The auctions market remained buoyant despite the long weekend, marking the busiest Easter on record last weekend, according to new data.
Property research group CoreLogic’s figures have revealed that there were 874 homes taken to auction across the combined capital cities, representing the busiest Easter on record.
Of the 760 results collected so far, the preliminary clearance rate sat at 79.4 per cent.
The previous week returned the highest final clearance rate on record of 83.1 per cent out of the 3,840 homes taken to auction across the combined capital cities.
Last week, there were 421 auctions held in Sydney, down from 1,410 over the previous week, with a preliminary clearance rate of 85.9 per cent.
This is down from the final clearance rate of 87.6 per cent the previous week out of a significantly larger volume of auctions.
In Melbourne, there were 216 homes taken to auction last week, with a preliminary clearance rate of 75.3 per cent.
In comparison, there were 1,929 homes taken to auction the previous week, with a final clearance rate of 81.0 per cent.
Across the smaller auction market, Canberra recorded the highest preliminary clearance rate with 93.8 per cent across a total of 50 auctions.
There were 100 auctions held in Brisbane, with the city recording a preliminary clearance rate of 61.4 per cent, while Adelaide registered a preliminary clearance rate of 73.5 per cent across 79 auctions.
Meanwhile, capital city home values surged 0.4 per cent over the week across the combined capitals, with both Sydney and Perth recording a 0.5 per cent rise in values.
Values recorded a 2.5 per cent monthly change across the combined five capitals, and rose by 5.8 per cent year-to-date, and 4.5 per cent over the last 12 months, according to the data.
Housing finance activity rose by 6.4 per cent nationally month-on-month, with Victoria recording the largest increase at 14.1 per cent.
South Australia was the only state to register a dip in mortgage market activity, declining by 6.6 per cent.
Home value index rises at fastest pace in three decades
CoreLogic’s national home value index rose by 2.8 per cent in March, the fastest rate of appreciation since October 1988, when it rose 3.2 per cent.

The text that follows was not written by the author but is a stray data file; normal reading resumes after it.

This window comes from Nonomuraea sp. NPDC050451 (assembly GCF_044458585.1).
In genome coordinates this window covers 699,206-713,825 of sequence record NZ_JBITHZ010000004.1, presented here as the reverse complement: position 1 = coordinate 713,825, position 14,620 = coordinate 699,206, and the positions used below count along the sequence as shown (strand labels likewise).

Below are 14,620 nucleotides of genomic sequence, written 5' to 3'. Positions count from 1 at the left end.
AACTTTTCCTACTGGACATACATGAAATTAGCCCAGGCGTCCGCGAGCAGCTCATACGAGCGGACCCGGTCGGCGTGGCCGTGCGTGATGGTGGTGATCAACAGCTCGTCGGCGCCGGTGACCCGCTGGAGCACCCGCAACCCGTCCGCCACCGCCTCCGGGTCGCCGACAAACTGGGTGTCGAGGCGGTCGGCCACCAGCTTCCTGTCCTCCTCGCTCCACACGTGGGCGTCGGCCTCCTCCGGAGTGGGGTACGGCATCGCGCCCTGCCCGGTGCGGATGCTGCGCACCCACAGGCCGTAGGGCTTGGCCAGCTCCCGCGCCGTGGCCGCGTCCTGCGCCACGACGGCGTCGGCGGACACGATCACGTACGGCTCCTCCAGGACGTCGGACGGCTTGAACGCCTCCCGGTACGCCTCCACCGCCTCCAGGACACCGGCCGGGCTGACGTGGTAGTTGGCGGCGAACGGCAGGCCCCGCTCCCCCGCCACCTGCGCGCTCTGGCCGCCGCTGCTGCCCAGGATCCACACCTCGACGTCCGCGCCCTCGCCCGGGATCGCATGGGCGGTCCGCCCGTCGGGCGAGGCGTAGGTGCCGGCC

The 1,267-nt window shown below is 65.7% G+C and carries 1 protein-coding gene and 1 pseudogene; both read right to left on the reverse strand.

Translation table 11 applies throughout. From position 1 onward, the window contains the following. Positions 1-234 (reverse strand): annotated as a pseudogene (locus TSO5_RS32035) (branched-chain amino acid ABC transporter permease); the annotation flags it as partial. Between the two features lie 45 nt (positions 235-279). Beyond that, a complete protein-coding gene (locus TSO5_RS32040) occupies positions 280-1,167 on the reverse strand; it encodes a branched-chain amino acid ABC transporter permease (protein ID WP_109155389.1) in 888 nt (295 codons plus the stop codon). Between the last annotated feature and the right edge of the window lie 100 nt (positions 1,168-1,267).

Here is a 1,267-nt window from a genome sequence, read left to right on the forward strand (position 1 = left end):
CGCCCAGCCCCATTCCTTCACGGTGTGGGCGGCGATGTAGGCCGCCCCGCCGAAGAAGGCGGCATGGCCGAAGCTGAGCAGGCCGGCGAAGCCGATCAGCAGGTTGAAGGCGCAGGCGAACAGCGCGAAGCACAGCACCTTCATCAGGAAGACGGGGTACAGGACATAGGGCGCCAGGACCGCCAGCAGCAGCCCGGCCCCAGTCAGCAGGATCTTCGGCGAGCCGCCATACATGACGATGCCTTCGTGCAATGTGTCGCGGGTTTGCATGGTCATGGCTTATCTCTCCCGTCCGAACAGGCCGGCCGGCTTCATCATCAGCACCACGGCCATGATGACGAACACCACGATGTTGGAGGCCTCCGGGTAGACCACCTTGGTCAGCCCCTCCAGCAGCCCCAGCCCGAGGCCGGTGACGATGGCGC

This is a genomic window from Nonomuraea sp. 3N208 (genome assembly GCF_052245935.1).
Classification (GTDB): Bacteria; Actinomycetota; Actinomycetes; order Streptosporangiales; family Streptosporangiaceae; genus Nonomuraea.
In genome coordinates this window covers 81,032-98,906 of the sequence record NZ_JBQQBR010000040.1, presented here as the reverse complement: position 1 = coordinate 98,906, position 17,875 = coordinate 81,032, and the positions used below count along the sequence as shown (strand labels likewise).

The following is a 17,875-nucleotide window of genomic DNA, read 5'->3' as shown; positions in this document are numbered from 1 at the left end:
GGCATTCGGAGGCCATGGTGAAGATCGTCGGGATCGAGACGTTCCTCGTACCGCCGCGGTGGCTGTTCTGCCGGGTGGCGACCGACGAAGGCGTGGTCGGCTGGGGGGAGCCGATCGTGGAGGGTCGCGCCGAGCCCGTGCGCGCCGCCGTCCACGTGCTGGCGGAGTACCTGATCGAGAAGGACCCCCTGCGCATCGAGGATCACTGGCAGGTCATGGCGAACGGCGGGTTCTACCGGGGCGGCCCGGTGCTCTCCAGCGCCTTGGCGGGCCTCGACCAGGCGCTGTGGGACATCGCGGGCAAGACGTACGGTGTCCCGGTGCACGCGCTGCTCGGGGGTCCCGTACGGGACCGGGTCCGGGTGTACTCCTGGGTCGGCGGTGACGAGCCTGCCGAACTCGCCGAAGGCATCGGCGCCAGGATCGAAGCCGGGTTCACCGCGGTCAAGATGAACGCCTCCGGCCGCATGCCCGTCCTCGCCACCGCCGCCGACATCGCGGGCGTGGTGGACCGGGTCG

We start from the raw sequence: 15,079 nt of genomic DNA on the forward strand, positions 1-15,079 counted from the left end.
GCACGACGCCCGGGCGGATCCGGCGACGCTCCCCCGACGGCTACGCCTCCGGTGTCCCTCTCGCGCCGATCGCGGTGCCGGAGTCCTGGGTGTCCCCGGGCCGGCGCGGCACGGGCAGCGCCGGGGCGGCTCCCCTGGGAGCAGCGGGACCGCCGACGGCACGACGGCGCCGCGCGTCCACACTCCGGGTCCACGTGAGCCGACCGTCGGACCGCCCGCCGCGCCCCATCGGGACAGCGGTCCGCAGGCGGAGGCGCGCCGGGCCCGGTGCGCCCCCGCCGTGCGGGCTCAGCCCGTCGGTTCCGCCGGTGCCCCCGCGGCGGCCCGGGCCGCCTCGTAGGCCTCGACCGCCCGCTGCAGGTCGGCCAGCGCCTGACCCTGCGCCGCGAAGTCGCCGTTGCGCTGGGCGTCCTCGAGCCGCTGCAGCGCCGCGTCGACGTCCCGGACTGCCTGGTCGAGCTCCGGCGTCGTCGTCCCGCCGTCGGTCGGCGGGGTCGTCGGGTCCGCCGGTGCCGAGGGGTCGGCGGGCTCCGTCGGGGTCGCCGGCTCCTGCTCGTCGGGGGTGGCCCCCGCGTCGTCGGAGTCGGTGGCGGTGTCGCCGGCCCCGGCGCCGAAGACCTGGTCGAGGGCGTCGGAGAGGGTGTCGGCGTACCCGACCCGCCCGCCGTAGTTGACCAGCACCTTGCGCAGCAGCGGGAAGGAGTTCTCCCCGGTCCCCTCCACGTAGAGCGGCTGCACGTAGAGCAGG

Values have risen by at least 1.4 per cent across each of the capital cities and “rest-of-state” areas over the month, according to the figures.
Sydney notched up the most capital gains in March, with figures showing a 3.7 per cent surge in values over the month, and 6.7 per cent higher over the first quarter of the year.
Sydney’s dwelling values are now 2.6 per cent higher than their July 2017 peak, with CoreLogic research director Tim Lawless stating that the recovery is “remarkable” after values dropped 14.9 per cent through to May 2019, and a further 2.9 per cent during the coronavirus pandemic downturn.
Similarly, Melbourne housing values have recovered from the 11.1 per cent fall between 2017 and 2019 and the 5.6 per cent drop in values during the COVID-19 crisis to set a new record high in March. Dwelling values were recently at 13.8 per cent above their recent low in mid-2019, and 0.2 per cent above their recent high recorded by the hedonic daily home value index on 6 April 2020, according to CoreLogic.
According to CoreLogic, for the first time in a year, growth in capital city housing values outpaced the regional markets, with regional markets recording a 2.5 per cent gain.
According to Mr Lawless, housing values in regional areas are 11.4 per cent higher over the past year, which he said showed the earlier stronger growth trend, while capital city values are 4.8 per cent higher on an annual basis.
Meanwhile, across the regional markets, gains were highest in NSW, where values were up 2.8 per cent over March.
Victoria was the only state where regional housing values rose at a faster rate than their capital city counterparts in March, with values up 2.6 per cent compared with 2.4 per cent across Melbourne, figures showed.
They also showed that lower-density housing has continued to outperform higher-density housing for capital gains, with house values 3.0 per cent higher over March nationally, while unit values were up 1.9 per cent.
Across the combined capitals, the quarterly growth for houses (6.5 per cent) was more than double that of units (3.1 per cent).
Commenting on the trends, Mr Lawless said: “The last time Sydney housing values recorded a quarterly trend this strong was in June/July 2015. Following this brief surge, the pace of growth rapidly slowed as limits on investor lending kicked in to slow the market.
“March marked several inflection points across the market: Sydney and Melbourne have now staged a full recovery from earlier downturns. With the acceleration in capital gains across Sydney and Melbourne, the larger capitals have started to outpace many of the smaller cities that were previously leading the charge in growth.
“Despite the underperformance, unit markets have turned a corner, with Sydney recording two consecutive months of rising values, while the Melbourne unit market has seen values consistently rising since October last year, with the trend accelerating over recent months.”